NASA SBIR 2011 Solicitation

FORM B - PROPOSAL SUMMARY


PROPOSAL NUMBER: 11-1 S5.03-9535
SUBTOPIC TITLE: Surface and Subsurface Robotic Exploration
PROPOSAL TITLE: Active Ankle for Use with Microspine Gripper

SMALL BUSINESS CONCERN (Firm Name, Mail Address, City/State/Zip, Phone)
Sqaure One Systems Design, Inc
PO Box 10520
Jackson, WY 83002 - 1052
(307) 734-0211

PRINCIPAL INVESTIGATOR/PROJECT MANAGER (Name, E-mail, Mail Address, City/State/Zip, Phone)
Robert Viola
viola@sqr-1.com
PO Box 10520
Jackson, WY 83002 - 1052
(307) 734-0211

Estimated Technology Readiness Level (TRL) at beginning and end of contract:
Begin: 1
End: 4

TECHNICAL ABSTRACT (Limit 2000 characters, approximately 200 words)
Asteroids and comets are fascinating members of the celestial order. These objects provide a unique window into the composition of the original solar nebula and offer clues on how this nebula evolved into planetesimals and eventually into planets. Further, these "small solar system bodies" are thought to have served as the mechanisms that brought water to the Earth and, possibly, the organic molecules that served as the building blocks of life. To help uncover the secrets these bodies hold, NASA has prioritized exploration missions to study the surfaces of near earth objects. However, the small mass of asteroids and comets provide only a fraction of the gravitational force produced on earth. Consequently, robotic mobility technologies currently employed are fundamentally incompatible with these missions. An innovative concept for an active foot that allows a walking robot to anchor itself to the surface with each step is proposed. By combining an omni-directional microspine gripper with an actively actuated ankle, the system will provide the dexterity necessary to conform to variable surface topography, engage and disengage the gripper from the surface, quantify the quality of attachment, and insulate the gripper from the disruptive motions of the robot as it moves. A basic prototype will be built and tested in Phase I, and the development and integration of a fully functional first article system will take place during Phase II.

POTENTIAL NASA COMMERCIAL APPLICATIONS (Limit 1500 characters, approximately 150 words)
Square One intends NASA's Jet Propulsion Laboratory (JPL) to be the primary customer for the Active Ankle. During Phase II, Square One will work to seamlessly integrate the Active Ankle with a walking robot, such as the Lemur IIb, currently in operation at JPL. Once a fully functional terrestrial version of the Ankle is realized, Square One will partner with a top-tier aerospace company to develop versions of the system suitable for space missions. Square One has collaborated with Raytheon Space, ATK Mission Research, and Boeing Phantom Works in the past, and will actively solicit input from these companies during Phase II. Although initial versions of the Active Ankle will be dimensioned for integration with smaller robots, this design can be scaled-up to interface with a variety of other robotic platforms.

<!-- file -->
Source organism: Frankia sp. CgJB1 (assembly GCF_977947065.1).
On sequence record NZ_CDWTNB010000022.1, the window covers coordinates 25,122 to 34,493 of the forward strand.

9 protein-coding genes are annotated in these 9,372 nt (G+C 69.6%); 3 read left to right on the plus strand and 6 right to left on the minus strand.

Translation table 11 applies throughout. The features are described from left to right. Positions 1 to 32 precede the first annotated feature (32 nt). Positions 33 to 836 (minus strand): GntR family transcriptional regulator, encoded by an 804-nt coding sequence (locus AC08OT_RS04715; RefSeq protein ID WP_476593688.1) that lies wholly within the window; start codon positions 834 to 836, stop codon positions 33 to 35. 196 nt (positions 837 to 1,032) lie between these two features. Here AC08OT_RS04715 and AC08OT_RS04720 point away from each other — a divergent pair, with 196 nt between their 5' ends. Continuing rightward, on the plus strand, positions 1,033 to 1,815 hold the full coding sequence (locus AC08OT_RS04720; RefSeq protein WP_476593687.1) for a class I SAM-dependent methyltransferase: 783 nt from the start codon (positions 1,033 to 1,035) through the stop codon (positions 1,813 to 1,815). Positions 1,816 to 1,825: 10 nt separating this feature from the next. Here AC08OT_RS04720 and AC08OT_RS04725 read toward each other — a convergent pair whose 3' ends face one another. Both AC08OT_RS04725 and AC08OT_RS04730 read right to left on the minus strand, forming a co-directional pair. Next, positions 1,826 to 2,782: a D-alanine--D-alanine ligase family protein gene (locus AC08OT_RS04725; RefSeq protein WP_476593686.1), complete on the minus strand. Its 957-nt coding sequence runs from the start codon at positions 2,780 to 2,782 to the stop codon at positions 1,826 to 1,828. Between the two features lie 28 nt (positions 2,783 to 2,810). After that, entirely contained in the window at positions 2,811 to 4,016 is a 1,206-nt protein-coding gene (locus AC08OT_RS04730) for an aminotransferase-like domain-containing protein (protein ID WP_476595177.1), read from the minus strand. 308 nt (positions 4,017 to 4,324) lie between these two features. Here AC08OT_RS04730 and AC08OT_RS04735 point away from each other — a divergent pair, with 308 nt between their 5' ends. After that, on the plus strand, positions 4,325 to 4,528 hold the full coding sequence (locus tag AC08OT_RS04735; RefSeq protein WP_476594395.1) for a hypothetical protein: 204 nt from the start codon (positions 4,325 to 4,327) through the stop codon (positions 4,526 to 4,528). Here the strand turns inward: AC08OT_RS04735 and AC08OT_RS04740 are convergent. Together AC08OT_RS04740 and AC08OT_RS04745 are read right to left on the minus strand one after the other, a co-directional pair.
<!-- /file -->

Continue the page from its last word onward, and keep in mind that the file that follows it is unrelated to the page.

POTENTIAL NON-NASA COMMERCIAL APPLICATIONS (Limit 1500 characters, approximately 150 words)
Although space exploration represents a potent and enduring market for the Active Ankle, robots are also being solicited to inspect America's aging concrete infrastructure. Regular inspection of bridges, dams, and cooling towers is essential for public safety. Current inspection methods require humans to scale these surfaces and manually examine areas of interest, a task which is both dangerous and time consuming. Integrating the Active Ankle into a walking robot designed for concrete inspection would allow it to access vertical, horizontal, concave and convex concrete surfaces with ease, thus saving time and money.

TECHNOLOGY TAXONOMY MAPPING (NASA's technology taxonomy has been developed by the SBIR-STTR program to disseminate awareness of proposed and awarded R/R&D in the agency. It is a listing of over 100 technologies, sorted into broad categories, of interest to NASA.)
Actuators & Motors
Deployment
Machines/Mechanical Subsystems
Microelectromechanical Systems (MEMS) and smaller
Resource Extraction
Robotics (see also Control & Monitoring; Sensors)
Vehicles (see also Autonomous Systems)


Form Generated on 11-22-11 13:43